Hold on a minute before grabbing a package of breasts and another of thighs and legs next time you’re at the grocery store. Buying a whole chicken and butchering it yourself is easier than you think.
There are several advantages to cutting up your own chicken. First of all, you know that all the parts came from one bird. While the risk of salmonella in chicken is low, the United States Department of Agriculture found it was three or four times more likely to find salmonella in cut-up chicken parts than in a whole chicken.
You’ll also save money because whole chickens are far less expensive than ones that have been cut up and pre-packaged. And you’ll have the backbone left over for soups or stocks.
Professional butcher Bruce Atkins, owner of The Butcher Block in Franklin, TN., takes us through the paces. Atkins portioned up the chicken pieces in about five minutes. You can too.
Start with removing the wings. Put the chicken breast-side down and feel for the joint where the wing connects with the back. Feel that knobby joint? Slice to the side of it nearest the body to remove the wing. Rinse and repeat to remove the other wing. By the way, Atkins says it’s not necessary to apply much pressure when cutting up a chicken, except to split the breasts in half.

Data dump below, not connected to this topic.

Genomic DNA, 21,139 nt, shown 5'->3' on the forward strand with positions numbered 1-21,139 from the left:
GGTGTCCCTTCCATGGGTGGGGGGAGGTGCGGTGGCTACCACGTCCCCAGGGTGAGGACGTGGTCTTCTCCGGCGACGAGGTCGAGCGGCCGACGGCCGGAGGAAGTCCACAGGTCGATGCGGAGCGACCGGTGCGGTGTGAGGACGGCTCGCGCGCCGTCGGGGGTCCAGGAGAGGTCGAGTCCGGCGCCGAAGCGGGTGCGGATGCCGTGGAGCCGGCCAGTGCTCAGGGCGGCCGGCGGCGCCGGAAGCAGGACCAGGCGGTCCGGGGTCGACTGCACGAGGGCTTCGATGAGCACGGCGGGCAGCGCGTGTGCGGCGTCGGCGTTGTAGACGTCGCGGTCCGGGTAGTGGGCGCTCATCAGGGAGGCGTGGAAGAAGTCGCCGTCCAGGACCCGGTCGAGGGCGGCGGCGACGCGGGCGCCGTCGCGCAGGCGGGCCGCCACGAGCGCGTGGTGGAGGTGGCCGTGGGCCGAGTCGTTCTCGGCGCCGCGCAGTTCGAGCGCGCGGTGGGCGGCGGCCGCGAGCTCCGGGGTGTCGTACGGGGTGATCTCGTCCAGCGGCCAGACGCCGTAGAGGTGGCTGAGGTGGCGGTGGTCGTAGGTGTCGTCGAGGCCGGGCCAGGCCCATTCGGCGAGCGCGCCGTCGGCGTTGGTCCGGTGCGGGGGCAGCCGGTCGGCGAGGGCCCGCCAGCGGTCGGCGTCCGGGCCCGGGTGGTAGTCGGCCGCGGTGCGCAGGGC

Now to the legs and thighs. Turn the chicken over so it’s now breast-side up. Slice through the skin and locate the hip socket where it connects to the breast. Again, it’s knobby and as you peel back the leg and thigh from the breast you’ll be able to feel it. Slice to the side of the hip socket closest to the breast and remove both the leg and thigh at the same time.
Once you have the leg and thigh removed, then separate them by making a cut parallel to the already cut part of the thigh. Again, feel for the joint between the leg and thigh and slice to the side of it. You can also grill the leg and thigh whole.
Now remove the back. If you hold the chicken upright by the back and look into the cavity of the breast you’ll see where the back attaches to the ribs. Slice in a straight line down both sides of the back where it connects to the ribs and remove the back. Save it for soups or stocks and if you’re not using it immediately, wrap it in heavy duty aluminum foil and freeze it with the date.
Now all that’s left is separating the two sides of the breast. This is the only point at which you’ll have to apply a little pressure. The breast bone is directly in the center. Just place your knife in the middle of the breast bone and slice down.
And you’re done! One chicken, eight pieces and ready for the grill.